The soft lighting within the passenger cabin was designed by lighting designer Shozo Toyohisa to gradually change throughout the day to imbue passengers with a feeling of relaxation.
The walls and ceiling of the passenger compartment are white or light gray. However, the bathroom and corridors between compartments are bathed in a shade of yellow. This, at an intuitive level, separates the “public” spaces from the more private “living” spaces. Using color like this to separate zones by context is common in architecture, but quite rare in transportation.
By looking closely at the Laview train, we see how the project was envisioned through the eyes of an architect. Careful attention was paid to all the elements that define an architectural space such as geometry, light, color, and texture.
At first glance of the Laview’s predecessor, the Seibu 10000 series (西武 10000 系), it’s obvious how different something as mundane as public transportation can be. What it takes is someone with the right point of view and the proper support, resources, and time.
When I first saw photos of the completed Laview trains, I was reminded of another example of when designers outside the field of transportation design were tasked with designing a train.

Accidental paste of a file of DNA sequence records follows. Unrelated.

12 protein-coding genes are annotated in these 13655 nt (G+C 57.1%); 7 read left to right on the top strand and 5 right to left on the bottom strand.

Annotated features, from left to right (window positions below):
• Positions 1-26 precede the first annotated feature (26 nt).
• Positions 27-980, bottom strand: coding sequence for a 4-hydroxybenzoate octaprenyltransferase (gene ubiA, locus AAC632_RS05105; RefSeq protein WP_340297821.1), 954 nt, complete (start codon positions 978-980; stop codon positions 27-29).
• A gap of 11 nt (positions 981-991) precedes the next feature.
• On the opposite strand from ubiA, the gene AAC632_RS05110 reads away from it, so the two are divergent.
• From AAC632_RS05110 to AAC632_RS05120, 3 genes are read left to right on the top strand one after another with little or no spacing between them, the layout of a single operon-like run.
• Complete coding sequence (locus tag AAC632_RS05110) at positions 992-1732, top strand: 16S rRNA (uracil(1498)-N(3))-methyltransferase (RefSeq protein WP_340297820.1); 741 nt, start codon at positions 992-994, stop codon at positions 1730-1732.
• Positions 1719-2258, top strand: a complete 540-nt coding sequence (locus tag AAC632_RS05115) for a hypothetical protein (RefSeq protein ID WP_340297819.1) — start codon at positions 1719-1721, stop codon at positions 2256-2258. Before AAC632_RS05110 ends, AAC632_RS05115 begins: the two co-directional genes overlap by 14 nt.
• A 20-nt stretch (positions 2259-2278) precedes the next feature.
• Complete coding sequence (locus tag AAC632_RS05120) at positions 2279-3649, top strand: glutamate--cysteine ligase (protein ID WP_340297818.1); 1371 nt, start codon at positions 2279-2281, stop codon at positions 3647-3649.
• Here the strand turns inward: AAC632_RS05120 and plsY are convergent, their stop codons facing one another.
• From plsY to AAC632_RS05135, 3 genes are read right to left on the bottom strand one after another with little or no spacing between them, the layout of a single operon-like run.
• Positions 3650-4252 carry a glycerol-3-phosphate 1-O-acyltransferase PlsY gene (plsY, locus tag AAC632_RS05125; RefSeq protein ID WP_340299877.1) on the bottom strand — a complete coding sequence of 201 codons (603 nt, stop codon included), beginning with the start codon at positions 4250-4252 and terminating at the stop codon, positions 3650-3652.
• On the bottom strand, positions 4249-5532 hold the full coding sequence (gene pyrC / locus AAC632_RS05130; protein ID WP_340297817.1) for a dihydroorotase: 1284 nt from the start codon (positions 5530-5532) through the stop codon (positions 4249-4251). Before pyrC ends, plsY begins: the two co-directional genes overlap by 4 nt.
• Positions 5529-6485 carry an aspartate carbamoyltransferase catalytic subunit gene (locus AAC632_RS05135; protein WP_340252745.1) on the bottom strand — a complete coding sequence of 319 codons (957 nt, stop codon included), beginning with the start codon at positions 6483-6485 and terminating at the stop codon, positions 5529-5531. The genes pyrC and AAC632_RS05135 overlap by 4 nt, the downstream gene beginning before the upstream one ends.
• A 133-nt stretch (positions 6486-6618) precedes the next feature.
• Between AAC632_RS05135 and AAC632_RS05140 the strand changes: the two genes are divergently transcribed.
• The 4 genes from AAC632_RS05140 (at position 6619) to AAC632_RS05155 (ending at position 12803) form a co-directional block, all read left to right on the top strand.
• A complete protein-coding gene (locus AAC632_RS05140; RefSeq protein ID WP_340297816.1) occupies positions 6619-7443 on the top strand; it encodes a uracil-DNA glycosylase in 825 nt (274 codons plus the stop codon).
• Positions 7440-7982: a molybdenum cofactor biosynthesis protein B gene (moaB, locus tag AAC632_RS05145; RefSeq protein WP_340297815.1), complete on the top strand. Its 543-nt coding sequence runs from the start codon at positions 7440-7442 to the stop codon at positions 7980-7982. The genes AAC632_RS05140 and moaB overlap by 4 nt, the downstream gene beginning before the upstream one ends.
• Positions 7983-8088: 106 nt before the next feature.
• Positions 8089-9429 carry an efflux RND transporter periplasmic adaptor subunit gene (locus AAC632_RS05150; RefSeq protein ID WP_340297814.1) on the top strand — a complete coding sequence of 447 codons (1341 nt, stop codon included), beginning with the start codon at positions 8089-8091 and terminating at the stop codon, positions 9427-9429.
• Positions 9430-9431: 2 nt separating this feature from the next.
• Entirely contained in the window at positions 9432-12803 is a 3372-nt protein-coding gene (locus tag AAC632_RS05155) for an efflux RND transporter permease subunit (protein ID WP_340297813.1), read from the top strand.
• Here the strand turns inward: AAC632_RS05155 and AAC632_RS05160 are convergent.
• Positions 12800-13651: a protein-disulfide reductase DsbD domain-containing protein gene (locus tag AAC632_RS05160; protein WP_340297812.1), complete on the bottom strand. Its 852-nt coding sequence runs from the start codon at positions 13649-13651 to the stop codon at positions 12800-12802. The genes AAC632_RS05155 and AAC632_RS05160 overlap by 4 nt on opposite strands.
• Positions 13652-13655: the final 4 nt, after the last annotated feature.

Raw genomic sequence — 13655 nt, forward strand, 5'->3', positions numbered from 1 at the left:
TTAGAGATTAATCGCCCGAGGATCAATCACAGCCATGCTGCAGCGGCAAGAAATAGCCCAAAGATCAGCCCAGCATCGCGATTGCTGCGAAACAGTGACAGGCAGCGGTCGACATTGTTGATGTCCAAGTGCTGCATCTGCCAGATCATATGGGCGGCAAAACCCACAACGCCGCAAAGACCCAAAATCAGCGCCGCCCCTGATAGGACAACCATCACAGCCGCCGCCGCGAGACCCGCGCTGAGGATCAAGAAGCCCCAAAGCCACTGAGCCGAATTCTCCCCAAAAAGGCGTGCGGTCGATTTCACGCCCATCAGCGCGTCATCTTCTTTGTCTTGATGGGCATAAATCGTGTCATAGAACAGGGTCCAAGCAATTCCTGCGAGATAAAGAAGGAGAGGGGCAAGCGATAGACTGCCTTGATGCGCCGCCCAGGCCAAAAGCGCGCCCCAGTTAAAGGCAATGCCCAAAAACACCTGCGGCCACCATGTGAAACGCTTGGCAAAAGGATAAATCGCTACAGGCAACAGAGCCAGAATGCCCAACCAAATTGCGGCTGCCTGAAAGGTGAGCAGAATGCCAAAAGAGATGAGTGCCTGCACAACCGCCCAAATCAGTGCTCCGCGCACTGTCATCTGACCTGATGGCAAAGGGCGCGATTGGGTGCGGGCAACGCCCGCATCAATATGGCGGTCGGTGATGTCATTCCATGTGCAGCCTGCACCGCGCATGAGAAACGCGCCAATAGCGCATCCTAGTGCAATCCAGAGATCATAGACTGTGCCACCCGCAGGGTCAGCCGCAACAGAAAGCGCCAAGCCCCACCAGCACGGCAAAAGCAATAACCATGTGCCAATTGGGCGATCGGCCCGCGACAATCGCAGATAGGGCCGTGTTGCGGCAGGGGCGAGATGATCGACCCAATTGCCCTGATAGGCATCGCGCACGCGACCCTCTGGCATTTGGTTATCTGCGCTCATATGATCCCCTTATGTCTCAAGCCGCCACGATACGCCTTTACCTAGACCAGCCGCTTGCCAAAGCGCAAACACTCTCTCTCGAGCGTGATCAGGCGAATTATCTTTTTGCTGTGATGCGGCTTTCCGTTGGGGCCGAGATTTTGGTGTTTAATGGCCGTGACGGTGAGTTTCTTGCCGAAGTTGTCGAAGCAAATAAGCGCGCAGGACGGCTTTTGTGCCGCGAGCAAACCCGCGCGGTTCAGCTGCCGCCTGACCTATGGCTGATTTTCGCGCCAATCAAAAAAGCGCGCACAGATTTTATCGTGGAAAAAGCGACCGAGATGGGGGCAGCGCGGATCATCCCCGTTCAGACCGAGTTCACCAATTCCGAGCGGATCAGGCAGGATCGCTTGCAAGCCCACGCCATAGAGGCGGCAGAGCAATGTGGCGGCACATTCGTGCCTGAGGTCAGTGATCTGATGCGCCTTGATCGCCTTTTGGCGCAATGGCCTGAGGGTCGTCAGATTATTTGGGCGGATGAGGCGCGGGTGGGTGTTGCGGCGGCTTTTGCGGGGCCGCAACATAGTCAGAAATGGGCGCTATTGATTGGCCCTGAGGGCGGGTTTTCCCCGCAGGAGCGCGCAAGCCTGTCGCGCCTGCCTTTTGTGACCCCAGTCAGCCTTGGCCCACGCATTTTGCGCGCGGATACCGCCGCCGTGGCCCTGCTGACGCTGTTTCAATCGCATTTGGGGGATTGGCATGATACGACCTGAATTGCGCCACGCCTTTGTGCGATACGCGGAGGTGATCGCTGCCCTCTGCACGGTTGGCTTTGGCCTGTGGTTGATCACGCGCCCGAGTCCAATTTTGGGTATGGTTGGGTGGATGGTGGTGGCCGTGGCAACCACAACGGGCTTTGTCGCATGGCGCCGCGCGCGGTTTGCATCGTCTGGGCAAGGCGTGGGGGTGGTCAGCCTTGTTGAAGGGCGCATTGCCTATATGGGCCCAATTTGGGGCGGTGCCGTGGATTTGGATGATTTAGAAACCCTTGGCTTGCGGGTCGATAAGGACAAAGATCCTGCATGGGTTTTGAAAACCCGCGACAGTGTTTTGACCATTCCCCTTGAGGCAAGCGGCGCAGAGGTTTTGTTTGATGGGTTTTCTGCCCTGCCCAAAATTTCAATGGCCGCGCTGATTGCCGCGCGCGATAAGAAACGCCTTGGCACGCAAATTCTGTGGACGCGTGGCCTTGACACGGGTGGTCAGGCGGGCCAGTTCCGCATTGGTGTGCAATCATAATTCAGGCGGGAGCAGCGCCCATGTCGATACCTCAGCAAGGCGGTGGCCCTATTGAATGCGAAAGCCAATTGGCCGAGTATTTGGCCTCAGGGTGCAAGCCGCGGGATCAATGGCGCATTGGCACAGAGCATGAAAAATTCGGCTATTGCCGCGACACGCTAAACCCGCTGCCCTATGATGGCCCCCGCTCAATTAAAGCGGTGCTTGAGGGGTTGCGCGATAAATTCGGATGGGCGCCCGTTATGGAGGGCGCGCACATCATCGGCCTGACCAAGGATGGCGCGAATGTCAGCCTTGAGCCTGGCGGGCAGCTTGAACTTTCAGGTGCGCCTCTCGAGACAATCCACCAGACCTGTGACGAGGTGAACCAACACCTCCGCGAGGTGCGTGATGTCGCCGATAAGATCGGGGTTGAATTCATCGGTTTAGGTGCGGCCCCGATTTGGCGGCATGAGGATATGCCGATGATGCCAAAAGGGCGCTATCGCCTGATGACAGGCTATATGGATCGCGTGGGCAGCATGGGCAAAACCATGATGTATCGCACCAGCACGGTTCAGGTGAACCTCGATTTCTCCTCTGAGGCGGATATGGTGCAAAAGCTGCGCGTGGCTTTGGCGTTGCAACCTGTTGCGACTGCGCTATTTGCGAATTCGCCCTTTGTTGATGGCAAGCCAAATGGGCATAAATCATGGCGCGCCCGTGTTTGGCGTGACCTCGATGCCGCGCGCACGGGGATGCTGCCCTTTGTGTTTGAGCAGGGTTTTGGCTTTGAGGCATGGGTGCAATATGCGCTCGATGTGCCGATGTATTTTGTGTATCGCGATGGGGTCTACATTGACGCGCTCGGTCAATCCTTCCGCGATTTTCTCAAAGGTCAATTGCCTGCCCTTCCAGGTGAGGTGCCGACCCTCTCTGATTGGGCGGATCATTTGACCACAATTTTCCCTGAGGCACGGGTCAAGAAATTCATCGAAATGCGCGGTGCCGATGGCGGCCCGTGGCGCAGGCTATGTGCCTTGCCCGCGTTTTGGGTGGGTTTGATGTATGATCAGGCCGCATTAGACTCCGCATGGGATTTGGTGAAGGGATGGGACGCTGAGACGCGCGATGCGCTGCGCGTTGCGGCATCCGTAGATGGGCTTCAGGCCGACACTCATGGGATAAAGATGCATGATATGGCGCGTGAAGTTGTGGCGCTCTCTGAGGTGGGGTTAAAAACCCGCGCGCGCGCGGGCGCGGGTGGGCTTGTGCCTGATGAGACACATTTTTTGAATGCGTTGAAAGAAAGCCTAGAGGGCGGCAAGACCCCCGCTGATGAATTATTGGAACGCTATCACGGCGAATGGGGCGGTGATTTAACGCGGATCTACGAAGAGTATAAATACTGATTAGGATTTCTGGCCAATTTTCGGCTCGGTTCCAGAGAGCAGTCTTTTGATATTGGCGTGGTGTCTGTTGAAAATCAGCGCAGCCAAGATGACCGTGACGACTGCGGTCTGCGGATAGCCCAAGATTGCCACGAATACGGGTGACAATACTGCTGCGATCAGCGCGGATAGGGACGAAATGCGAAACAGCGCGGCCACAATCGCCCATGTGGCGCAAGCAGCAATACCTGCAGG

To see that case, we have to travel from Japan to far-away Hanover, Germany. The year was 1990, and the small city had just won the bid to host Expo 2000. It realized that in order to play host to the millions of visitors it would receive in the first world expo of the new millennium, it would need to vastly upgrade its transportation systems. The city tasked engineers and designers from Germany and beyond to create the next generation of transportation for Hanover.
British designer James Irvine designed a custom body for the Mercedes-Benz Citaro bus. The beautifully rounded corners and pill shapes still to this day strike a perfect balance between being aesthetically pleasing, yet inconspicuous.
The project that is better known is the light rail, specifically the TW 2000 Stadtbahn. It was jointly designed by a duo of industrial designers. The first of whom is Herbert Lindinger. He studied at and later taught at the Ulm School of Design (Hochschule für Gestaltung Ulm or HfG), the spiritual successor to the Bauhaus.
Herbert Lindinger already had a history with Hanover, having designed the outgoing TW 6000 rolling stock used at the time and a previously-used logo for üstra, Hanover’s public transit authority.